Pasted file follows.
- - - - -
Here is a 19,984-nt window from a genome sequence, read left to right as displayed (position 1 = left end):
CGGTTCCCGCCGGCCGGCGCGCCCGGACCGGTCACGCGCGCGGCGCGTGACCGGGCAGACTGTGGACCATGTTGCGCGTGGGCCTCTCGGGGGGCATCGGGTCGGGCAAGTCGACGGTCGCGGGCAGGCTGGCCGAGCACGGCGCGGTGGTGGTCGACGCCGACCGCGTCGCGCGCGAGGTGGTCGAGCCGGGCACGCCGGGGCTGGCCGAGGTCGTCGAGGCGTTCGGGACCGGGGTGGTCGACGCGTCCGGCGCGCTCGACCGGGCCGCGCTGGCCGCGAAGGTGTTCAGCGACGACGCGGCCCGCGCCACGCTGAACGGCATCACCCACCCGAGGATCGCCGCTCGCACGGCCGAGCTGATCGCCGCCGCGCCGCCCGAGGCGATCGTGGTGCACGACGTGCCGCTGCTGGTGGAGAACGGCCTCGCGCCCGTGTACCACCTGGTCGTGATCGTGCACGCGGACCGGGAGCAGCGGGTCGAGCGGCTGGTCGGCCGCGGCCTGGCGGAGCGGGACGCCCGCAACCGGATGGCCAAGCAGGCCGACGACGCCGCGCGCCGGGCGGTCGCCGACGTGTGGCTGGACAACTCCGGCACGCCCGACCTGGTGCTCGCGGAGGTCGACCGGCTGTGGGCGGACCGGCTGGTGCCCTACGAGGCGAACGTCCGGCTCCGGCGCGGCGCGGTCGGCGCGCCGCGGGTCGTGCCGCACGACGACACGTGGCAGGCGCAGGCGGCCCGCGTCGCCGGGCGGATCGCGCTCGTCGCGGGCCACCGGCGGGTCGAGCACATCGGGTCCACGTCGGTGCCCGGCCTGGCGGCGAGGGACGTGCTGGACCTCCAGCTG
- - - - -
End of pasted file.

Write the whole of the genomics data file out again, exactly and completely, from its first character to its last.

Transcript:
Here is a 19,984-nt window from a genome sequence, read left to right as displayed (position 1 = left end):
CGGTTCCCGCCGGCCGGCGCGCCCGGACCGGTCACGCGCGCGGCGCGTGACCGGGCAGACTGTGGACCATGTTGCGCGTGGGCCTCTCGGGGGGCATCGGGTCGGGCAAGTCGACGGTCGCGGGCAGGCTGGCCGAGCACGGCGCGGTGGTGGTCGACGCCGACCGCGTCGCGCGCGAGGTGGTCGAGCCGGGCACGCCGGGGCTGGCCGAGGTCGTCGAGGCGTTCGGGACCGGGGTGGTCGACGCGTCCGGCGCGCTCGACCGGGCCGCGCTGGCCGCGAAGGTGTTCAGCGACGACGCGGCCCGCGCCACGCTGAACGGCATCACCCACCCGAGGATCGCCGCTCGCACGGCCGAGCTGATCGCCGCCGCGCCGCCCGAGGCGATCGTGGTGCACGACGTGCCGCTGCTGGTGGAGAACGGCCTCGCGCCCGTGTACCACCTGGTCGTGATCGTGCACGCGGACCGGGAGCAGCGGGTCGAGCGGCTGGTCGGCCGCGGCCTGGCGGAGCGGGACGCCCGCAACCGGATGGCCAAGCAGGCCGACGACGCCGCGCGCCGGGCGGTCGCCGACGTGTGGCTGGACAACTCCGGCACGCCCGACCTGGTGCTCGCGGAGGTCGACCGGCTGTGGGCGGACCGGCTGGTGCCCTACGAGGCGAACGTCCGGCTCCGGCGCGGCGCGGTCGGCGCGCCGCGGGTCGTGCCGCACGACGACACGTGGCAGGCGCAGGCGGCCCGCGTCGCCGGGCGGATCGCGCTCGTCGCGGGCCACCGGCGGGTCGAGCACATCGGGTCCACGTCGGTGCCCGGCCTGGCGGCGAGGGACGTGCTGGACCTCCAGCTG